03/27/2009 05:12 am ET Updated May 25, 2011

Crime and Punishment

There are crimes you can spot and those you can't. The latter can really hurt you.

The Madoff and Stanford scams had an eerie similarity about them: The promise of greater returns without additional risk. You have to feel the pain of their victims. Not only were the additional returns illusory, they lost everything.

There is a valuable lesson here for investors looking for an " investment professional" to trust with their nest egg.

History is replete with fraudulent conduct by "trusted advisors" The analyst scandal, the tech bust and now the auction rate securities fraud are three fairly recent examples.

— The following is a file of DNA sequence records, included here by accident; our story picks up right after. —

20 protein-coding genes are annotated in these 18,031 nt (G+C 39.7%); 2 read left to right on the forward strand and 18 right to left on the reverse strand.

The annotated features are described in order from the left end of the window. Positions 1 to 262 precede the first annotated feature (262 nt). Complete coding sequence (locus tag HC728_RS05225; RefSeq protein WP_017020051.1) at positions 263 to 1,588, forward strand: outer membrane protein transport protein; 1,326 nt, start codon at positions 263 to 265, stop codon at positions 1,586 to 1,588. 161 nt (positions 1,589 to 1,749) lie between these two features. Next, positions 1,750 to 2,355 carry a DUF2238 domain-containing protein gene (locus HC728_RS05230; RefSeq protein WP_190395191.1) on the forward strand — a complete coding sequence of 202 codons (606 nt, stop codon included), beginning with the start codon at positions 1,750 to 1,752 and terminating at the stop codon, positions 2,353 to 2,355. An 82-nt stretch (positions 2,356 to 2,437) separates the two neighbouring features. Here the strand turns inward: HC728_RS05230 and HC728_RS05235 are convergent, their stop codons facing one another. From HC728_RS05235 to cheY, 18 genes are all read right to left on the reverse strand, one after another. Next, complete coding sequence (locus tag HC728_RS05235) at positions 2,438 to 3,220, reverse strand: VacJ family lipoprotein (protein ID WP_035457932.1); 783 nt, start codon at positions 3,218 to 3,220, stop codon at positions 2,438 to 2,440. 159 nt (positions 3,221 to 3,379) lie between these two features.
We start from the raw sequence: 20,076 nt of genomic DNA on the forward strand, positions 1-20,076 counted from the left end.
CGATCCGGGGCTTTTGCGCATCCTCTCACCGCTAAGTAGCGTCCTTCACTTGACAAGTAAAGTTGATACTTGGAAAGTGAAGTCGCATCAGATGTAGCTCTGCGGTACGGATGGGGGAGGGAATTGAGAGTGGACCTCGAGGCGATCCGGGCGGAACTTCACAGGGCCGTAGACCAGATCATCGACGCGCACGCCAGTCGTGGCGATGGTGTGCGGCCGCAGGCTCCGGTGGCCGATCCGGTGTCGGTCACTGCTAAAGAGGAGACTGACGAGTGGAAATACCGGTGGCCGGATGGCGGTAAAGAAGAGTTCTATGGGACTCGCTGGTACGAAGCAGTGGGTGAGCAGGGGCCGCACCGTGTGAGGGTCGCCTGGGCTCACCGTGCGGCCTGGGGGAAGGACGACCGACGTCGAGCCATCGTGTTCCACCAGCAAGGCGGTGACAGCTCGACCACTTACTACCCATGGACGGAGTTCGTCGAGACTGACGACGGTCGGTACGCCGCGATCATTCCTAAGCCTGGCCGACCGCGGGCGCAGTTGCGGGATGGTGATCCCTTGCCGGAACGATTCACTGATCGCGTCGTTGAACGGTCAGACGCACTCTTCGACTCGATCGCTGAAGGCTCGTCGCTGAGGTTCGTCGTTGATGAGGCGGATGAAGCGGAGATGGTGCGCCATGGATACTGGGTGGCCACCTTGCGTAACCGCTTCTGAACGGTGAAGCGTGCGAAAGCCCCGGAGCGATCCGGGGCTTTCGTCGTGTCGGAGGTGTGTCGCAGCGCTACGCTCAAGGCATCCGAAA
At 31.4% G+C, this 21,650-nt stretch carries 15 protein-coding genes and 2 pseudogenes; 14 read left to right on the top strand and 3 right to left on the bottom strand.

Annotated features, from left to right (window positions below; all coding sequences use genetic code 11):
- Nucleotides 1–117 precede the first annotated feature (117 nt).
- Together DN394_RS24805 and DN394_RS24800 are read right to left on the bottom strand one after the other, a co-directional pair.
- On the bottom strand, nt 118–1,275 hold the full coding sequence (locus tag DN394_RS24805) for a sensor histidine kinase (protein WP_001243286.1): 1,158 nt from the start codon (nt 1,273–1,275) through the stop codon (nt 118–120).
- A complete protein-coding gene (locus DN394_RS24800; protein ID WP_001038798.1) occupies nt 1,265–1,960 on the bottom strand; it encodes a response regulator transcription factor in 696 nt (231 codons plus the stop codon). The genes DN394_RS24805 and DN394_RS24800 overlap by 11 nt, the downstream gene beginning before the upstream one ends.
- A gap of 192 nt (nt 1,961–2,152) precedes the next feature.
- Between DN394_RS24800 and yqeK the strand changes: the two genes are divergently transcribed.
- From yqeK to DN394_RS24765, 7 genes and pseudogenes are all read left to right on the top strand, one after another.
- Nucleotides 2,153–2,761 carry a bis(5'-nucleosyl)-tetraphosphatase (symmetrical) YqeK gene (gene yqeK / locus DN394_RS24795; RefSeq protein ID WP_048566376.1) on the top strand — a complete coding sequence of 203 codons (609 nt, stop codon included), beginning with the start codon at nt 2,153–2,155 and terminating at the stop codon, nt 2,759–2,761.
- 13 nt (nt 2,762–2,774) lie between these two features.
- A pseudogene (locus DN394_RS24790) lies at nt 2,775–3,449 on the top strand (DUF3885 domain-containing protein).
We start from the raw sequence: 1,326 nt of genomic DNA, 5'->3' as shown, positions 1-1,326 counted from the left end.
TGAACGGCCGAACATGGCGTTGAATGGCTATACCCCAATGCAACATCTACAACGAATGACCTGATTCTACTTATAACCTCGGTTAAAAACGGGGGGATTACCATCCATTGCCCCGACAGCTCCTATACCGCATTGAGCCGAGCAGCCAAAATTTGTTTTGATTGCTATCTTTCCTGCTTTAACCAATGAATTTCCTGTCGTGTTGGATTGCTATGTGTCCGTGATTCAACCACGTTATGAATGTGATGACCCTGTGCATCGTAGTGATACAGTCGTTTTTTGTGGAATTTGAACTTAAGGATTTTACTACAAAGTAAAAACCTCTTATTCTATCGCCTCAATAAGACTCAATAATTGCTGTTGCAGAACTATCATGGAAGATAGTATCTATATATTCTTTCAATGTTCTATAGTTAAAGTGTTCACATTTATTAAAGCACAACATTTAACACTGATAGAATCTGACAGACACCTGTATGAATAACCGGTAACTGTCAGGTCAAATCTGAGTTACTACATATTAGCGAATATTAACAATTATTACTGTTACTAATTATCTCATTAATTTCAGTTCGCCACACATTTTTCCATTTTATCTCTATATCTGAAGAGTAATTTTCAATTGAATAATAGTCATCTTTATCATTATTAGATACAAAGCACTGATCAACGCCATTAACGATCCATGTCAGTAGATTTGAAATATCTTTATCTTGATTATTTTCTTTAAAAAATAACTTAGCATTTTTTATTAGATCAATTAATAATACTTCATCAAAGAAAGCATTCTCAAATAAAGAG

Madoff and Stanford are likely to do serious prison time. The securities industry continues to do business as usual.

Why the difference?

Former New York Attorney General Eliot Spitzer was asked why he didn't indict Merrill Lynch or Salomon Smith Barney for their participation in the analyst fraud scandal in an interview on PBS on November 3 , 2006. Here's his response:

"Had we indicted the companies, it could have been a cataclysm for the capital markets that I think at the end of the day would have been more damaging than fruitful."

Really? If we had put these companies out of business and jailed the executives who participated in this massive fraud would our economy be in better shape today?

When the securities industry is not engaging in criminal fraud, it still serves to grossly mislead investors and cause untold harm.

It does so by perpetuating the myth that it can generate additional returns without additional risk.

Sound familiar?

Same crime. No punishment.

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